Mailback Medication Disposal

For LTCFs where residents manage their own medications, specially-designed mailbacks can be used for disposing of controlled substances. The resident places their medication into the mailback, seals it, and gives it to USPS for direct return shipping to the registered collector for destruction. Our 10- and 20-Gallon TakeAway Environmental Return Systems™ are optimal mailback solutions for communities where residents are managing the disposal of their own non-controlled, non-hazardous medications.

To learn more about the 2014 Disposal of Controlled Substances Final Rule and options for a collection receptacle or mailback program for your communities, please contact Sharps Compliance at 800.772.5657 or visit our MedSafe website. Additionally, Sharps Compliance continues to offer both medical and hazardous waste management services.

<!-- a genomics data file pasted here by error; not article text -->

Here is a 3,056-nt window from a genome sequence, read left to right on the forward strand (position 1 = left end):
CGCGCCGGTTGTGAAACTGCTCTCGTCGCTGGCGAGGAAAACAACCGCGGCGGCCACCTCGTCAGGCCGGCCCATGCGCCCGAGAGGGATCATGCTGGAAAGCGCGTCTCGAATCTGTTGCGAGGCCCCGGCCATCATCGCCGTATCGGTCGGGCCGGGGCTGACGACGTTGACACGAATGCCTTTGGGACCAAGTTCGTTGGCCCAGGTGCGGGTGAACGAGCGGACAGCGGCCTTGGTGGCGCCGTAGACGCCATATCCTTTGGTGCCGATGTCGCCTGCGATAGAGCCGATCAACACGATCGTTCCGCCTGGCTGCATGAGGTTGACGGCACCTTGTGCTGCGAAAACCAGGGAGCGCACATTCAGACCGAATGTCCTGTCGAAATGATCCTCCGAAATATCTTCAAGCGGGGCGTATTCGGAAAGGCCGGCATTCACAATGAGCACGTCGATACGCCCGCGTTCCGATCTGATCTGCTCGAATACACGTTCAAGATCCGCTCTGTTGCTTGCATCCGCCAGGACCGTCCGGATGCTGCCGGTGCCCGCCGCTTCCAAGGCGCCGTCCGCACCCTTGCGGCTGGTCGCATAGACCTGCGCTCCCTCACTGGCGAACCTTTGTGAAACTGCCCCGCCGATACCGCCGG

For more information on medication disposal in LTCFs, read our other articles:

 

Wanda Lingner

Author: Wanda Lingner

Wanda Lingner holds a BA in Nursing from Texas Woman’s University and a BBA in Management from Texas A&M University. She has over 20 years of clinical practice in both hospitals and private practice in a variety of medical specialties. As Clinical Specialist, she assists Sharps’ customers in evaluating current federal and state-specific medical and pharmaceutical waste regulations, developing medical waste management plans, and implementing compliant regulated medical and pharmaceutical waste management processes.